Peco track bending

  • Thread starter Tropic Blunder1
  • Start date
#1
Hi all I'm looking for some advice on peco track. After using brass 332 rail for years I've happened across a quantity of Peco code 250 track. I'm wondering how you all do corners? do you use a rail bender? I've bent the track to the curves I want and it looks great but as i fettle it it always returns back to being straight again! Any help is appreciated, I know some people screw theirs down to boards which I've done in the past too but I'm really trying to avoid burying any wood in the ground because of the rot that'll inevitably happen.

Cheers
Jake
 
royale

royale

G scale and driving my Royale Sabre kit car
26 Oct 2009
1,530
44
Long Eaton
#2
Jake - My Peco 250 code track has been curved by muscle power ( no track bender) and most of it floats freely in ballast, just like the real thing. It's been down now about sixteen years and has given no problems. Some of it has been walked on and suffered no damage and in all those years I have only had to replace about a dozen rail joiners. If you curve your track and then join it to the next piece of track, it should stay curved - I've not had the problem of it straightening out again once it is in position. You will probably have to cut some of the webbing between the sleepers to allow it to be more easily curved - some of this between the sleepers may also have to be removed - depends on how long and/or sharp your curves are.
 
dunnyrail

dunnyrail

DOGS, Garden Railways, Steam Trains, Jive Dancing,
25 Oct 2009
13,511
3,131
70
St.Neots Cambridgeshire UK
#3
I managed to get a second hand Massoth Rail Bender with Peco Code 250 Rollers many years ago at Garden Railway Specialists. Must have lucked out on the price as most mirtals would want 332 rollers.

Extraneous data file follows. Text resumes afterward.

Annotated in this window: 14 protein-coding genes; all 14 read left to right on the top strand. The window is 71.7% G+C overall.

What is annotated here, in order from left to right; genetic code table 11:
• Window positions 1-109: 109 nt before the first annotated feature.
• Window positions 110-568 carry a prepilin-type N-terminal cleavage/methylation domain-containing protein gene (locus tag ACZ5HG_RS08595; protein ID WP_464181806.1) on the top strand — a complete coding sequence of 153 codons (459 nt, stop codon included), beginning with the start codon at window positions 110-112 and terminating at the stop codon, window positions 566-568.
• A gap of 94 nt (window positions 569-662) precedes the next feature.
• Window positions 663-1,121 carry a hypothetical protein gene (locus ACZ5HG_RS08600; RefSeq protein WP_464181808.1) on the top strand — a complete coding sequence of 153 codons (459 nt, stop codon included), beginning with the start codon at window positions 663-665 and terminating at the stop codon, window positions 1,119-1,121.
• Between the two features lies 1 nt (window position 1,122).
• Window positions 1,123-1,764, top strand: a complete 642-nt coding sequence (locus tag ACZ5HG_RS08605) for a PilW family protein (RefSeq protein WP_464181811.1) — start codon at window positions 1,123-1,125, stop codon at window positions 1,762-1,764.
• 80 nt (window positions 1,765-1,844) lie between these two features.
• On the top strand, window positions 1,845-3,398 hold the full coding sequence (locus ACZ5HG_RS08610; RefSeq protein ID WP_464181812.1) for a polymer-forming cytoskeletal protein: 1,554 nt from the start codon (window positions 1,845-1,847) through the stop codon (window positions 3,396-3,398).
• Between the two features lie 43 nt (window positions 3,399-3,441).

In truth a Bender is not the hardest thing in the world to make. Just 3 turned rollers, 2 of them in permanent position the other movable on a grooved slot with a screw. Just make it good and beefy. You could use Nuts Bolts and Washers to make the Rollers if you do not have access to a Lathe.
 
stockers

stockers

Trains, aircraft, models, walking, beer, travel
Staff member
GSC Moderator
24 Oct 2009
25,278
3,611
60
Nr. Ashford, Kent. England.
#4
I suppose it depends on how tight you want your curves to be. Unless you pre bend it to some extend, screwing it down would seem to be a necessity.
 
Rhinochugger

Rhinochugger

Retired Oik
27 Oct 2009
22,954
3,092
North West Norfolk
#5
I bought a load of code 332 flexi track - pre-curved when I needed to straighten most of it out a bit. It came with a rail bender which I never really got on with.

The trouble with belly-bending is that you don't necessarily manage to bend the ends of the rail lengths, so you have to be careful when bending these by muscle power to keep a steady curve.

Needless to say, my track is not perfect and has the odd kink in places, but then what would you expect of a backwoods narrow gauge line :cool::cool:
 
G-force1

G-force1

Prevarication Rules!
4 Aug 2015
3,072
1,152
North Middle Earth
#6
I suppose it depends on how tight you want your curves to be. Unless you pre bend it to some extend, screwing it down would seem to be a necessity.
Alan is somewhere near right, the amount of bend is somewhat critical, but the biggest problem is not the middle of the length, but the ends. I made myself a simple Jim-Crow. It's a little fiddly, but as it's only the ends, and usually only the inside rail is enough, it's not too bad.

I use Peco G45 Flexi-track (code 250) exclusively.


107870_589246d232a287df37d86efdda169abb.jpg


Late Edit! As with all metal it is necessary to 'over-bend' it so it returns to the radius that you require. How much over? Judgement, and trial and error.
 
Last edited:
P

Paul M

Registered
25 Oct 2016
2,122
758
55
Royston
#7